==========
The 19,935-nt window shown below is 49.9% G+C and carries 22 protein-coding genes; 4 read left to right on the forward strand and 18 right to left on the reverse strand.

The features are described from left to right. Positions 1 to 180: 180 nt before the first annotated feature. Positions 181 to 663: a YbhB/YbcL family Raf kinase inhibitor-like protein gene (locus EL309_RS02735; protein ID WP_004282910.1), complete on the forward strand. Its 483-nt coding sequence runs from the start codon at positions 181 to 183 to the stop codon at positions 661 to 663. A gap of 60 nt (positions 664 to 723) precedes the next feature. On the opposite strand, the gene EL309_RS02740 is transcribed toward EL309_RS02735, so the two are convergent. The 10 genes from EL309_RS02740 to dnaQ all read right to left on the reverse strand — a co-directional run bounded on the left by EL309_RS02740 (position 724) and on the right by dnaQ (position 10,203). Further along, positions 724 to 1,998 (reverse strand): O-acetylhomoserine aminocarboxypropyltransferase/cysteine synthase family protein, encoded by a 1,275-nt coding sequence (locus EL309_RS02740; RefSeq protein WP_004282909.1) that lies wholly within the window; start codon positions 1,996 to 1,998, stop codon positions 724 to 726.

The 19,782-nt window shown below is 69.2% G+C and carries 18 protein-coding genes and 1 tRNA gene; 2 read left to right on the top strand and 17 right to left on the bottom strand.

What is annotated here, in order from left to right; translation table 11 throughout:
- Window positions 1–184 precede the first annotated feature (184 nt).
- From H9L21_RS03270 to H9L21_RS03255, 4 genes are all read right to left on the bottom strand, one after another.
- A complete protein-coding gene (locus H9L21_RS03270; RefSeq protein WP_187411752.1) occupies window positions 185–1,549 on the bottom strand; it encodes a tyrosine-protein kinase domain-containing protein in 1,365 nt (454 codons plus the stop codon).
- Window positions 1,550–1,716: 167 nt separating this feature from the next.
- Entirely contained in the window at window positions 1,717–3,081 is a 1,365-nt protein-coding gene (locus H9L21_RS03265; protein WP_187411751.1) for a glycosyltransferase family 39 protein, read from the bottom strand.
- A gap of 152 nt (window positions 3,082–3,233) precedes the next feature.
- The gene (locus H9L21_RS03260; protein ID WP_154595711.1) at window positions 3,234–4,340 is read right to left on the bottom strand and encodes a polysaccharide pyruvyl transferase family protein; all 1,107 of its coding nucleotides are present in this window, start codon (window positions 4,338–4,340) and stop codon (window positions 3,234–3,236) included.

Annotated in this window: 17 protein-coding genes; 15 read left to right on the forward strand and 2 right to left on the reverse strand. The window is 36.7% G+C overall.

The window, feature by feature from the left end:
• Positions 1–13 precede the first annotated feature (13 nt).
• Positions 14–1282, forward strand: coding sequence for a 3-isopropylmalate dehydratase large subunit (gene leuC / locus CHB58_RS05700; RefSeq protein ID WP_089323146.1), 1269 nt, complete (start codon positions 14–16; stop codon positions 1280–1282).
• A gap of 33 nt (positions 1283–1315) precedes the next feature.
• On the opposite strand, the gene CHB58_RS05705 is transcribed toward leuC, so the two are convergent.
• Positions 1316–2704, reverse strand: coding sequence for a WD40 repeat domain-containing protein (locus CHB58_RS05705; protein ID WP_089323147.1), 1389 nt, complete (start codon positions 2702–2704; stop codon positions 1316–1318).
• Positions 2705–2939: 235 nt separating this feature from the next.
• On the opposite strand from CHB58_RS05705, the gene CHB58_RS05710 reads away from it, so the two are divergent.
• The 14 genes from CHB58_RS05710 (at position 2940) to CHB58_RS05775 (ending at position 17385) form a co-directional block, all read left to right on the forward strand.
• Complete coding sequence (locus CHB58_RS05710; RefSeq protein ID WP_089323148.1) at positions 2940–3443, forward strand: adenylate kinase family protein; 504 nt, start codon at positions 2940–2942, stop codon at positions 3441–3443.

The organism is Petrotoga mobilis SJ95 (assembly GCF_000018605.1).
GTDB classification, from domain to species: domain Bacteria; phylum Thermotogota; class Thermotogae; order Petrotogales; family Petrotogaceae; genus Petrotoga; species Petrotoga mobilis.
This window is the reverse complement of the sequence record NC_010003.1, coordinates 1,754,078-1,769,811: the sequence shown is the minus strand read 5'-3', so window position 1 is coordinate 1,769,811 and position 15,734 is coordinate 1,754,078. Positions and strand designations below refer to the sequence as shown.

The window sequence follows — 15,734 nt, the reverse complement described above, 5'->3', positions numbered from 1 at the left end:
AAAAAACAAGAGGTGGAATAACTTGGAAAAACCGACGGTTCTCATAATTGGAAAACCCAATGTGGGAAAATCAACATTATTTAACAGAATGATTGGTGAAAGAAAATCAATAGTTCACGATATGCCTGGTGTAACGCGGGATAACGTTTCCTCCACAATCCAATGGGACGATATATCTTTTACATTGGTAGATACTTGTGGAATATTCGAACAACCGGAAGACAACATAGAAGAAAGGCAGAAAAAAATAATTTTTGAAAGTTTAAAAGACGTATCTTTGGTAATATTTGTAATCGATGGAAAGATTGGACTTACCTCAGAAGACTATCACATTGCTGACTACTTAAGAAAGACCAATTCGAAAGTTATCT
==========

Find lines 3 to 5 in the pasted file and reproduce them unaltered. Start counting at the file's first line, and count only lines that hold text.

The 19,782-nt window shown below is 69.2% G+C and carries 18 protein-coding genes and 1 tRNA gene; 2 read left to right on the top strand and 17 right to left on the bottom strand.

What is annotated here, in order from left to right; translation table 11 throughout:
- Window positions 1–184 precede the first annotated feature (184 nt).